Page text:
How I get so many reviews

I released Along Came a Wolf in April 2014, and released a new edition (re-edited and with a new cover) in August 2014. Today (March 2015) I have 87 ratings & 67 written reviews for it and a 4.47 star average, and 47 on Amazon (about 40% are the same as on Goodreads). I released my second book, Breadcrumb Trail, in September 2014. Today I have 38 ratings & 24 written reviews on Goodsreads, and 22 on Amazon (about 20% are the same as on Goodreads).

That might not sound like a lot, but for an indie? It’s very good, as I understand. A lot of indies I know don’t crack 10, most don’t crack 20. Well, here’s what I do…

Right Or Wrong Decision Signpost Showing Confusion Outcome And CouncelingFIRSTLY

Don’t Cheat. Whatever you do, DO NOT pay for reviews. Don’t hire a service that will give you 4 or 5 star reviews ( I was recently approached by one, there name was something like Black-something). There are services that will charge for you to have access to their network of free reviewers, but that’s different, it’s more like the newsletters. These services often pre-screen the books to make sure they are a certain level of quality, and that the reviewers are actually people who are excited to voice their opinion about a book.

This is actually worse than buying Twitter followers because when it’s discovered, you could lose all of your fans as well as have your book banned or all reviews wiped out. You only ruin things for yourself.

Follow up

It sounds amazingly simple, and it is, but when someone tells you that they have just finished reading your book, ask them if they’d review it. That’s it. That’s how I’ve got about 60% of my reviews, simply asking someone who said they had read my book. If someone mentioned they reviewed it on Amazon (or on Goodreads) I ask them “if you can and have a moment, would you mind reviewing it on Goodreads/Amazon” (i.e. flipping it). If they do, great, if they don’t, that’s fine.

booksTrail of Reviewers

10% of my reviews come from book bloggers. There are a lot of book bloggers out there, and there are some that want to charge money to review your book (ignore those ones), and there are some that don’t try to get traffic to their site but rather its more like a sham site to allow them to get free books.

When someone does a blog tour and posts a review from a book blogger, or gets an award, I go and read the review. A friend of mine’s book was “book of the year” from one of these sites, and so I thought I’d check it out. The review was well written, and then I investigated the site and found that there was a review policy, so I read it. Then I asked if my book could be reviewed.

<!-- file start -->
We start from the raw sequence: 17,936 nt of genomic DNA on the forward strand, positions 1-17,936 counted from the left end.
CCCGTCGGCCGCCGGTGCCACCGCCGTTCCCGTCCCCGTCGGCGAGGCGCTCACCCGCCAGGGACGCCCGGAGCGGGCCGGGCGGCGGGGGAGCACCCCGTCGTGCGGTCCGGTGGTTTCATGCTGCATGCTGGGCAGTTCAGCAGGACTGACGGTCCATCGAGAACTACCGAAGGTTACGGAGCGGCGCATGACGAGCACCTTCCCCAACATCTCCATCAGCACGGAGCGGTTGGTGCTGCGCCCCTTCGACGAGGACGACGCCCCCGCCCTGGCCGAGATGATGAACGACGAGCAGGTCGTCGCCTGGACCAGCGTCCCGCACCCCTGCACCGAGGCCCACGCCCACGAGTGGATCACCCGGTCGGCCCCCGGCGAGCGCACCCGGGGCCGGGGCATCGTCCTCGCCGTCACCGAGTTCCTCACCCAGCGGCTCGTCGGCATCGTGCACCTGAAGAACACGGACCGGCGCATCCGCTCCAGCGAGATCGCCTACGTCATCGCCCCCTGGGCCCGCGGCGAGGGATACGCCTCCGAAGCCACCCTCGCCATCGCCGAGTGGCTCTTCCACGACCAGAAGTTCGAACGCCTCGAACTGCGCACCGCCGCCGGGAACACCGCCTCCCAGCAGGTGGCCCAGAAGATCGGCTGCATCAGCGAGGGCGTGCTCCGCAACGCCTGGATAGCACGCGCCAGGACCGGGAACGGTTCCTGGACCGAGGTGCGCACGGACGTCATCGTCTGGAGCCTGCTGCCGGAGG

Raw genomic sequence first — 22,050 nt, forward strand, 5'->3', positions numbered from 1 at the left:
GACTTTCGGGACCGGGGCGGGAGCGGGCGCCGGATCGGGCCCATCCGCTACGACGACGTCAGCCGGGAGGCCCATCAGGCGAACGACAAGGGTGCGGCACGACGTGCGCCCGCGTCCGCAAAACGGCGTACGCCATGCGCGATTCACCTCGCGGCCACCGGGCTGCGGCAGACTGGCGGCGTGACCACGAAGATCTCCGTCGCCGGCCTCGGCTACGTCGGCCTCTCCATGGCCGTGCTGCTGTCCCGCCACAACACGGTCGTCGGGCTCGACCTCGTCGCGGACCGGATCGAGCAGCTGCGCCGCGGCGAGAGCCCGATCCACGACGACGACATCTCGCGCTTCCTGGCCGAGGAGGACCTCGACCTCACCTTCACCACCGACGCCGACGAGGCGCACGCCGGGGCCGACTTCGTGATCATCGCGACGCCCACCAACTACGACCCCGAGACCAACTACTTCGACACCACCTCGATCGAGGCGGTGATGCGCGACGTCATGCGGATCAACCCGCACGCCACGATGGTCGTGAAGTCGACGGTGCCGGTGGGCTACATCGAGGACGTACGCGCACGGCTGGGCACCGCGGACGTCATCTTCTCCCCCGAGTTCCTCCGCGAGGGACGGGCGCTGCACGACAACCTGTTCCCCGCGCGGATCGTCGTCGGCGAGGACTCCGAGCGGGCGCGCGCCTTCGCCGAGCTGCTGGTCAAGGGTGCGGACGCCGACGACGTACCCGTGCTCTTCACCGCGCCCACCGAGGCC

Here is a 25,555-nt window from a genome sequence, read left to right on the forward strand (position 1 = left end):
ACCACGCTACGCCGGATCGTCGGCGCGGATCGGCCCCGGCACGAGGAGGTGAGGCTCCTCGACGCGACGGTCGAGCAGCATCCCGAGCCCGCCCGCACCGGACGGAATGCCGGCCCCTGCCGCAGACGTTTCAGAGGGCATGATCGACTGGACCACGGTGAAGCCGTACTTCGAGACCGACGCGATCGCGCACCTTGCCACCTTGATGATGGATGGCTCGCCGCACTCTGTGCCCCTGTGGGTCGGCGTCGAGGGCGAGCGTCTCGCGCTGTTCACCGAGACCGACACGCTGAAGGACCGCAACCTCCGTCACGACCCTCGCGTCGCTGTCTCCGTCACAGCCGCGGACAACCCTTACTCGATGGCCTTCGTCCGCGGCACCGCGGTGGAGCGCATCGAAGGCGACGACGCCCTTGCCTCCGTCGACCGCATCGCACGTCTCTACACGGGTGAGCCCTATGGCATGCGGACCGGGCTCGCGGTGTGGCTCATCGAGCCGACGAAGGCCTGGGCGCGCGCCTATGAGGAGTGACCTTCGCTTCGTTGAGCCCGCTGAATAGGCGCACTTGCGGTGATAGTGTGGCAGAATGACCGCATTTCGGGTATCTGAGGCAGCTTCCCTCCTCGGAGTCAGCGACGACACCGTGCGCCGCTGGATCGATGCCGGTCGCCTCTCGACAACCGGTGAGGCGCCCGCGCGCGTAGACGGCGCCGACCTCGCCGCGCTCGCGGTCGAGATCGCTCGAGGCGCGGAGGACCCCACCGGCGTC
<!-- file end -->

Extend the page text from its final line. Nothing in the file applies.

“Cold calling” book bloggers like this doesn’t get a lot of them, but it does get some and I’m more than willing to ask 10 and get 1, then not do the work and have none.

twitter-iconGreeting Tweeps

One of the things that I do on Twitter is that I read every person’s profile who follows me, and I greet them. I do this about every couple of days, and there are some people who are so impatient in needing a follow-back that they’ve come and gone before I have a moment.

In reading those profiles, I’ve found some reviewers and I’ve engaged with them. I offer them a free copy of a book in exchange for an honest review.

Stating the importance of reviews

On a regular basis, I tweet about the importance of reviews for all writers, there’s a number of other authors who do this as well. This is about highlighting the importance of this act, even if you didn’t love the book to pieces.

A Note about Free

I’ve seen people offer their book for free, get thrilled that 300 or 500 or 1000 people downloaded their book and then… nothing happens. There’s no reviews that come streaming in, and there are no followup sales.

A number of times I’ve seen reviews that were along the lines of “I decided to download this book for free because of the cover. It’s a dumb book. Orcs in space? This is crap” – 1 star. If that person would have had to part with 99c, they wouldn’t have bought the book. I know that author was rather angry about that review.